The Civil Rights Act remains one of the great puzzles and achievements of American history. The achievement part is obvious. The puzzle part is two-fold. First: why did it take so long? It passed 101 years after President Lincoln's Emancipation Proclamation. And second: how did it finally get passed?
To get the answers, let’s step back 50 years. It's hard for young people today to imagine, but back then there were restaurants and stores and cabs – mostly in the South – where black people were not served. There were separate water fountains for the two races and, as Rosa Parks made infamous, separate sections of buses, just to name a few. It was legal in 1964 to refuse to hire somebody because of the color of their skin or their gender. A year earlier, President John F. Kennedy had addressed the nation to urge action on civil rights.
But then Kennedy was assassinated. Surprisingly, his successor Lyndon Baines Johnson, a staunch Southerner, took up the cause, a cause that looked hopeless.
Why? Johnson biographer Robert Caro explains.
For more on the issue, tune into CNN's 'The Sixties' as it explores the civil rights movement in-depth, this Thursday at 9 p.m. ET/PT.
If you thought that political polarization in America was bad, think again. Because it’s worse than you thought. And if you’re under the impression that dysfunctionality in Washington is merely a product of partisan political gamesmanship on Capitol Hill, try again. Because a new survey finds that the divisions inside the Beltway actually reflect a deep ideological divide within the U.S. public that manifests itself not only in politics, but in everyday life. Indeed, this polarization is growing – and it has profound implications for economic and security issues that affect the rest of the world.
Republicans and Democrats in the United States are more divided along ideological lines, and the resulting political acrimony is deeper and more extensive, than at any point in recent U.S. history, according to the Pew Research Center survey. And such partisanship is having a greater impact on policy because these partisans make up a larger share of the politically engaged members of their parties.
Watch "Fareed Zakaria GPS," Sundays at 10 a.m. and 1 p.m. ET on CNN
Fareed speaks with Philip Howard, founder of Common Good and author of The Rule of Nobody, about the biggest barrier to political and legislative progress in the United States. This is an edited version of the transcript.
One of the things you've always said is that America is uniquely, perhaps because it's a society founded on law, has a reverence for law that has gone into a kind of a warped place, where our laws are so detailed that nobody has any judgment. Give a few examples of it.
So law is supposed to be a tool of democracy. Instead, democracy now just does whatever the law orders it to be, as if it's on autopilot. Here’s the example. Special-ed laws are very important, passed in 1975 because we had a history of locking away disabled children. Now that law has morphed into using up over 25 percent of the total K to 12 budget in this country. There's no money for gifted children, almost no money for pre-K education. Is that the right balance? Nobody is even asking the question. These laws just take a life of their own.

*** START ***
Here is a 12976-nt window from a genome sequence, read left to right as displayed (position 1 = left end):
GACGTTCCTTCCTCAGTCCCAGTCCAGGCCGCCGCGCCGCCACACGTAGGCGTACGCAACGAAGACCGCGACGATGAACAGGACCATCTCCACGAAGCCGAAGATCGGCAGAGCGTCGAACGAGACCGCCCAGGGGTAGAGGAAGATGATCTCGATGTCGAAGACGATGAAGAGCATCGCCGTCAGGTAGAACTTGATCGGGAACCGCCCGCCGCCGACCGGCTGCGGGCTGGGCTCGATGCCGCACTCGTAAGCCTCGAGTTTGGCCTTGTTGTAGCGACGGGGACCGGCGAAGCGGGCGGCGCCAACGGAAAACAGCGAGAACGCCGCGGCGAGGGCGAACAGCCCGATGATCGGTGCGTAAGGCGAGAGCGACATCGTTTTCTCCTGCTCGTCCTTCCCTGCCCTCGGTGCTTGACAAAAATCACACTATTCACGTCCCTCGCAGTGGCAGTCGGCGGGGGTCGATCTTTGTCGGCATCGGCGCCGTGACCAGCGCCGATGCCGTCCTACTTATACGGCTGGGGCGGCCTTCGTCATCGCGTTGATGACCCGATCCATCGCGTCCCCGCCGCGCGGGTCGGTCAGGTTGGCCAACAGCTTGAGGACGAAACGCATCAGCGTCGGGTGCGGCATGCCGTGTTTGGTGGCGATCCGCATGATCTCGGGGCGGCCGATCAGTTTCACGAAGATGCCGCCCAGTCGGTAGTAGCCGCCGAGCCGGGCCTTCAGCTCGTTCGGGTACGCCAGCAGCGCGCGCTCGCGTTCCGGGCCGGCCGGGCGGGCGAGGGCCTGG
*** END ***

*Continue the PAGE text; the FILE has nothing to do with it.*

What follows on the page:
And the administrators don't have any leeway to use judgment.
Right. So there's no room for judgment. In 2009, we had an $800 billion stimulus plan. And the point of the plan sold by President Obama was to rebuild America's infrastructure. They came out with a five year report recently, where I tried to find how much was used for rebuilding the decrepit infrastructure of this country. Well, it turns out only 3 percent was spent to rebuild America's transportation infrastructure, because no one, not even the president of the United States, has authority to approve even the most obvious rebuilding jobs. We're not talking about power lines through virgin forests, we're talking about just fixing up an old bridge or... FULL POST
By Jon Huntsman, Special to CNN
Editor’s note: Jon Huntsman is a former Republican governor of Utah and former U.S. ambassador to China and Singapore. The views expressed are the writer’s own.
The February jobs report from the Bureau of Labor Statistics offered a sliver of good news: an estimated 175,000 jobs were created last month, substantially exceeding the forecast of 149,000. And for the first time in nearly four years – in 46 months, to be exact – more unemployed Americans found jobs than got discouraged, stopped looking, and left the labor market, according to economists.
Encouraging as that news is, we still have a long way to go to reach the level of job growth that will return our economy and workforce to full health and we can’t afford to sit by, keep our fingers crossed that such progress continues, and wait. Instead, we need to come together as a nation, as we’ve done before during times of crisis, and rally around the critical goal of accelerating job growth. The problem is that while Americans broadly agree on what our priorities as a nation should be, Washington is as divided as ever.
By Fareed Zakaria
Watching the machinations in Washington over the last two weeks, it is now impossible to talk about how both political parties are to blame for the country's gridlock.